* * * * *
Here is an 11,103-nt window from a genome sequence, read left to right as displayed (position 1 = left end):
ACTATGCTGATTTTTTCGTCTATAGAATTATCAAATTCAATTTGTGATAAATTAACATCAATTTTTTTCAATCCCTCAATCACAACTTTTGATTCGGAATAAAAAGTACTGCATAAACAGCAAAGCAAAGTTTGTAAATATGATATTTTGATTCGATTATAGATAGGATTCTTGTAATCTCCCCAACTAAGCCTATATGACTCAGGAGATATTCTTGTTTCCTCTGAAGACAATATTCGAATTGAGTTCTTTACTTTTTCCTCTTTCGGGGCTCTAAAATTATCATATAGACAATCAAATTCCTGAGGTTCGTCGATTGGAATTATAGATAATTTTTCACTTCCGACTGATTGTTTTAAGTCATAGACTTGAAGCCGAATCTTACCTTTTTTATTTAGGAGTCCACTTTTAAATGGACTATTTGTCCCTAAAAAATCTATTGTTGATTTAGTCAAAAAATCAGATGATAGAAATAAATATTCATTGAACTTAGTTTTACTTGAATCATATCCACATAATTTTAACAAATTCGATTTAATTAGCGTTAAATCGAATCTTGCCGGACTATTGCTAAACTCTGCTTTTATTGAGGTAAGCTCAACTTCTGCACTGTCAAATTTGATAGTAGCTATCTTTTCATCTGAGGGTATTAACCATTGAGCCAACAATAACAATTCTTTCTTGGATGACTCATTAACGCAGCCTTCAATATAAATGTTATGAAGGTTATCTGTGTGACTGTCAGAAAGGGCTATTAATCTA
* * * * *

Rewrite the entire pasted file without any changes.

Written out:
Here is an 11,103-nt window from a genome sequence, read left to right as displayed (position 1 = left end):
ACTATGCTGATTTTTTCGTCTATAGAATTATCAAATTCAATTTGTGATAAATTAACATCAATTTTTTTCAATCCCTCAATCACAACTTTTGATTCGGAATAAAAAGTACTGCATAAACAGCAAAGCAAAGTTTGTAAATATGATATTTTGATTCGATTATAGATAGGATTCTTGTAATCTCCCCAACTAAGCCTATATGACTCAGGAGATATTCTTGTTTCCTCTGAAGACAATATTCGAATTGAGTTCTTTACTTTTTCCTCTTTCGGGGCTCTAAAATTATCATATAGACAATCAAATTCCTGAGGTTCGTCGATTGGAATTATAGATAATTTTTCACTTCCGACTGATTGTTTTAAGTCATAGACTTGAAGCCGAATCTTACCTTTTTTATTTAGGAGTCCACTTTTAAATGGACTATTTGTCCCTAAAAAATCTATTGTTGATTTAGTCAAAAAATCAGATGATAGAAATAAATATTCATTGAACTTAGTTTTACTTGAATCATATCCACATAATTTTAACAAATTCGATTTAATTAGCGTTAAATCGAATCTTGCCGGACTATTGCTAAACTCTGCTTTTATTGAGGTAAGCTCAACTTCTGCACTGTCAAATTTGATAGTAGCTATCTTTTCATCTGAGGGTATTAACCATTGAGCCAACAATAACAATTCTTTCTTGGATGACTCATTAACGCAGCCTTCAATATAAATGTTATGAAGGTTATCTGTGTGACTGTCAGAAAGGGCTATTAATCTA